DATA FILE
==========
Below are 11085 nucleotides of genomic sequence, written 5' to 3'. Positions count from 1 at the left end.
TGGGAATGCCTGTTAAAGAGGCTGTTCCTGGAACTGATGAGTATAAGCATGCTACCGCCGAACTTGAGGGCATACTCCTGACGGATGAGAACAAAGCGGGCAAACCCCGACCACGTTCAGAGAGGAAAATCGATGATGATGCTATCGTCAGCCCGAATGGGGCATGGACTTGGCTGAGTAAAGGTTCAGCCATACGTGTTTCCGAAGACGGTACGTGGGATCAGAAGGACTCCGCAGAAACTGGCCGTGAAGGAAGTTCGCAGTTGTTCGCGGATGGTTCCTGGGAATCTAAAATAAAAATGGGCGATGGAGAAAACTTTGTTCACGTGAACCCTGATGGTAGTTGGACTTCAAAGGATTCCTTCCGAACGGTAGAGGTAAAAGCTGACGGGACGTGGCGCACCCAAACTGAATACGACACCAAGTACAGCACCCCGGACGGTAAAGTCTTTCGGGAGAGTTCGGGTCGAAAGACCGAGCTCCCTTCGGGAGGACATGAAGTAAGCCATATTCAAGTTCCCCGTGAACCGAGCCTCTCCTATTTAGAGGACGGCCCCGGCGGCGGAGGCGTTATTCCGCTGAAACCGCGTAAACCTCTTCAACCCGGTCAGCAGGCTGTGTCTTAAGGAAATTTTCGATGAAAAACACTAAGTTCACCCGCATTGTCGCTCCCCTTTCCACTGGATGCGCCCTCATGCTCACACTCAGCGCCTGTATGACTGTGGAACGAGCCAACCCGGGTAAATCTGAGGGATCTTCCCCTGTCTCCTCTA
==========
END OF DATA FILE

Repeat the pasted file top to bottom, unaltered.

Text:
Below are 11085 nucleotides of genomic sequence, written 5' to 3'. Positions count from 1 at the left end.
TGGGAATGCCTGTTAAAGAGGCTGTTCCTGGAACTGATGAGTATAAGCATGCTACCGCCGAACTTGAGGGCATACTCCTGACGGATGAGAACAAAGCGGGCAAACCCCGACCACGTTCAGAGAGGAAAATCGATGATGATGCTATCGTCAGCCCGAATGGGGCATGGACTTGGCTGAGTAAAGGTTCAGCCATACGTGTTTCCGAAGACGGTACGTGGGATCAGAAGGACTCCGCAGAAACTGGCCGTGAAGGAAGTTCGCAGTTGTTCGCGGATGGTTCCTGGGAATCTAAAATAAAAATGGGCGATGGAGAAAACTTTGTTCACGTGAACCCTGATGGTAGTTGGACTTCAAAGGATTCCTTCCGAACGGTAGAGGTAAAAGCTGACGGGACGTGGCGCACCCAAACTGAATACGACACCAAGTACAGCACCCCGGACGGTAAAGTCTTTCGGGAGAGTTCGGGTCGAAAGACCGAGCTCCCTTCGGGAGGACATGAAGTAAGCCATATTCAAGTTCCCCGTGAACCGAGCCTCTCCTATTTAGAGGACGGCCCCGGCGGCGGAGGCGTTATTCCGCTGAAACCGCGTAAACCTCTTCAACCCGGTCAGCAGGCTGTGTCTTAAGGAAATTTTCGATGAAAAACACTAAGTTCACCCGCATTGTCGCTCCCCTTTCCACTGGATGCGCCCTCATGCTCACACTCAGCGCCTGTATGACTGTGGAACGAGCCAACCCGGGTAAATCTGAGGGATCTTCCCCTGTCTCCTCTA